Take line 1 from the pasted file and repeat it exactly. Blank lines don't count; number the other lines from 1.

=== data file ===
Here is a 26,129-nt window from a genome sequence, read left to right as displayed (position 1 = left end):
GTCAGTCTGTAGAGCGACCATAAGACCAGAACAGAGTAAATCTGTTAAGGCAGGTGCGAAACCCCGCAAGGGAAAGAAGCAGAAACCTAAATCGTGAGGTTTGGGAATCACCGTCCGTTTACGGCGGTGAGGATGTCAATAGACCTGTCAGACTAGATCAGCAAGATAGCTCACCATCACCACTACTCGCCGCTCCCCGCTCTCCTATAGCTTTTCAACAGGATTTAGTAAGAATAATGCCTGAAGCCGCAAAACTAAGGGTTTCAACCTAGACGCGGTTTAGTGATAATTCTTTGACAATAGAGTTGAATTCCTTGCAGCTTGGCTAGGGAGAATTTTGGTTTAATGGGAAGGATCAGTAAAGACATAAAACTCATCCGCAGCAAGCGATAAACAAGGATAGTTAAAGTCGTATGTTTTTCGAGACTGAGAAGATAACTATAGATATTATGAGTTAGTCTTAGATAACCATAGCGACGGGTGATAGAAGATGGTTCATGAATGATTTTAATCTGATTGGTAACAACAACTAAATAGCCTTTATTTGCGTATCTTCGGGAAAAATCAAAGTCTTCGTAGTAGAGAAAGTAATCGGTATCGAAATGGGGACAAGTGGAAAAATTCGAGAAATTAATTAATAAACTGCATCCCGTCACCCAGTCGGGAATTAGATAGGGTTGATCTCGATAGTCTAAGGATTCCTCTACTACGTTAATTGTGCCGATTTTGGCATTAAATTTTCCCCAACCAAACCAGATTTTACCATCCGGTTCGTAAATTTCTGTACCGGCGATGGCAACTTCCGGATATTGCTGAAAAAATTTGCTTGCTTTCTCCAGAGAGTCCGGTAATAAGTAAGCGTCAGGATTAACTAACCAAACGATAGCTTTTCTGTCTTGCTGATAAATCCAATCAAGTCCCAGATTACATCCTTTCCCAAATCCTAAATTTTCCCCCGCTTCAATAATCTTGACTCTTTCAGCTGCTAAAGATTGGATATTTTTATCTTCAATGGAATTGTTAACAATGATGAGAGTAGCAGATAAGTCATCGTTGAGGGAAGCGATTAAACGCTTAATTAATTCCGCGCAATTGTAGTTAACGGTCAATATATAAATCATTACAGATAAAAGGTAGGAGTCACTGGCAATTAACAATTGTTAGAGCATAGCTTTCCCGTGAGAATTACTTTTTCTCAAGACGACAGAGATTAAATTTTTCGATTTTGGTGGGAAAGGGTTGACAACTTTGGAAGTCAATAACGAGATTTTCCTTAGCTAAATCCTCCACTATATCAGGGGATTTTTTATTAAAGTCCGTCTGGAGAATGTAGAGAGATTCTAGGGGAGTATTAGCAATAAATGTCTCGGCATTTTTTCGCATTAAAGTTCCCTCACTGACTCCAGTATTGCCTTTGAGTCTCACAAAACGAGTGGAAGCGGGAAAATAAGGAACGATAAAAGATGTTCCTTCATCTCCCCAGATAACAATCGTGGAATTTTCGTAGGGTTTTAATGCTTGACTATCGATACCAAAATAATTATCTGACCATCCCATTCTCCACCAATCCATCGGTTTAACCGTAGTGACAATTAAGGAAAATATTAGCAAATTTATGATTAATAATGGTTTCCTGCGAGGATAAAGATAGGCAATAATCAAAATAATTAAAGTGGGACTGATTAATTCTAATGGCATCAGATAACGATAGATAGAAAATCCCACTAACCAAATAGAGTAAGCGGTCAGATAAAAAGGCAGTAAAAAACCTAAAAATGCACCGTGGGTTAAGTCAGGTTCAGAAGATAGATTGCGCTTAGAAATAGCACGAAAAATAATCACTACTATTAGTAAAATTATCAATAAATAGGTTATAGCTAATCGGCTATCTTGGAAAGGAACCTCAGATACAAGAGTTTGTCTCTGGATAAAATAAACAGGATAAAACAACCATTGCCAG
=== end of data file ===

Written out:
Here is a 26,129-nt window from a genome sequence, read left to right as displayed (position 1 = left end):